That’s the question being asked of the makers of The Fall by its critics, many of whom indict all UK television commissioners for saturating our popular drama plot lines with sexual violence and rape stories (try googling rape + Downton Abbey, Happy Valley, Shetland and Poldark, as well as Game of Thrones, The Bridge or The Fall). The Fall’s writer and director, Alan Cubitt, has had to defend himself against stronger charges – that the work is pornographic and misogynistic – although he (and many of the show’s fans) argue the contrary: that the series takes an unequivocally feminist stance and maintains a ‘discourse on patriarchy and male sexual violence’.

For me, it’s not what stories we tell, but how. Cubitt’s tale was well filmed, scripted and acted. It was original and hugely suspenseful, and I’d like to give him the benefit of the doubt here – but I can’t. The writer’s extreme fascination with his killer is fatal to his intentions. In trying to get intimate with Paul Spector, his sadistic psychopath, Cubitt essentially hands him control of the camera, and of the narrative itself. In my view, this reduces all the female characters, from boss cop Gillian Anderson on down, to objects, naked targets. As you watch them moving around their stories, you’re barely seeing or hearing them as people, because you’re looking at them through the lens of Spector’s bloody project. And he is a predator: what he’s watching is prey, or obstacles to getting at it.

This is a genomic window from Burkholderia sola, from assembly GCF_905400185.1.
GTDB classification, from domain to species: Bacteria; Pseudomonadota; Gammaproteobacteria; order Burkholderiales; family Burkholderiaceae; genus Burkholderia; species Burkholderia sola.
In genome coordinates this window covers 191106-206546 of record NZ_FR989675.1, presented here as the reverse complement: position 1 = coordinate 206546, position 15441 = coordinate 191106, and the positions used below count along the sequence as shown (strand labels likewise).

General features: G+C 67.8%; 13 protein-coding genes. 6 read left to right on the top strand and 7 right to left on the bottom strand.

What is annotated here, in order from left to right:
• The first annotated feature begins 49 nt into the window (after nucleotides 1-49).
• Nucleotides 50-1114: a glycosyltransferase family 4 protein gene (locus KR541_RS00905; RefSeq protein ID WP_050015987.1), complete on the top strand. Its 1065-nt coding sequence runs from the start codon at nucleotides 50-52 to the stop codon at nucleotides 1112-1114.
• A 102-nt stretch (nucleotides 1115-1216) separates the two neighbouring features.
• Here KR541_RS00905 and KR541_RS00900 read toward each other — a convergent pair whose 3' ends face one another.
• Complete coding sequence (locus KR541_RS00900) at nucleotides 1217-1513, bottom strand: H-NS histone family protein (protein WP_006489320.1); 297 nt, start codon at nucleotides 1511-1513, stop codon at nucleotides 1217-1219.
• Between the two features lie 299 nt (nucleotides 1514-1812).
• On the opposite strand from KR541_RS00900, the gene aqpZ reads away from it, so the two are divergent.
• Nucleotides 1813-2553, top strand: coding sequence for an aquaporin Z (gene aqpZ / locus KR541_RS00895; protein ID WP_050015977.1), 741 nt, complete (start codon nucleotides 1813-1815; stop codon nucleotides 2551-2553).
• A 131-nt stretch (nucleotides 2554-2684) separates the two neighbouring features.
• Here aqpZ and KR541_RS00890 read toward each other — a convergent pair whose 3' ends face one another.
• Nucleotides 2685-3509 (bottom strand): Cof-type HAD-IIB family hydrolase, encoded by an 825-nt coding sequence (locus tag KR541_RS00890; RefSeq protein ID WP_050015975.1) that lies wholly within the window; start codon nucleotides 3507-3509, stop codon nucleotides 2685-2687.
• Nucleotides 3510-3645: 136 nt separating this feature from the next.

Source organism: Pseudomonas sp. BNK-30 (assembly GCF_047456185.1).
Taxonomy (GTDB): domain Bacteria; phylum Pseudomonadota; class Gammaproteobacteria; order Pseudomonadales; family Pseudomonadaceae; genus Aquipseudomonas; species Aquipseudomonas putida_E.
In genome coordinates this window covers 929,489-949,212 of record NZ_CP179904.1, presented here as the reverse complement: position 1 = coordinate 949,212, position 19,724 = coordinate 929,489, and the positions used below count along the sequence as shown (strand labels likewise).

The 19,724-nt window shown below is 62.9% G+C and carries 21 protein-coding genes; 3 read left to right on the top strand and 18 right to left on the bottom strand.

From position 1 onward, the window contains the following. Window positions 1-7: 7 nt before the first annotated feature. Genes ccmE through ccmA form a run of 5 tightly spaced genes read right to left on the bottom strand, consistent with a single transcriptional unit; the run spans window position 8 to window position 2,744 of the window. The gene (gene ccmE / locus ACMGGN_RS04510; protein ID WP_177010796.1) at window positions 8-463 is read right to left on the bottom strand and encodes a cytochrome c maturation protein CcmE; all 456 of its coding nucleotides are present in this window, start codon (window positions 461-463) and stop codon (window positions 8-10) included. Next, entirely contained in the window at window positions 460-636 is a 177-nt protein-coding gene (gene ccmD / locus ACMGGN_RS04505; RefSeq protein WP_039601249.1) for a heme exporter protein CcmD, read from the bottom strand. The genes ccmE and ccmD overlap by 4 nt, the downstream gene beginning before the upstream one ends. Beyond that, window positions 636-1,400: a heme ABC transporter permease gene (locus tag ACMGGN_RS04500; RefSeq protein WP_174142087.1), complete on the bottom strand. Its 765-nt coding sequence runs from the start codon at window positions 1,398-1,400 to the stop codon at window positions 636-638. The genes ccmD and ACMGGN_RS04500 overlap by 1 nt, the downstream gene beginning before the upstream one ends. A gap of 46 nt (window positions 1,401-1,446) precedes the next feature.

The majority of stories I’ve written aired post-watershed, but my first regular commissions were for The Bill, whose stock-in-trade back then was what the executive producer (nickname the Admiral) called ‘small change stories’ – that is, no murder, kidnap or conspiracy and very little serious violence. And there was one further exception: although the Admiral was happy to deal with mental ill health, he really didn’t like the seriously, criminally insane. The Admiral reasoned that the mind of such a character was a locked cell housing an incomprehensible narrative – hence there could be no grey areas or complex textures to the crime, no room for writers or audiences to weigh issues, or relate to the characters in the piece, whether victim or perpetrator. And I got his point. In the case of Paul Spector, it’s not only that we cannot empathise with someone who likes to spend hours strangling women slowly. It’s that Spector’s motives are buried in a terrifying and finally unreachable psychopathology. As a result, his victims also become unreadable – powerless, objectified, mute vessels for his abuse.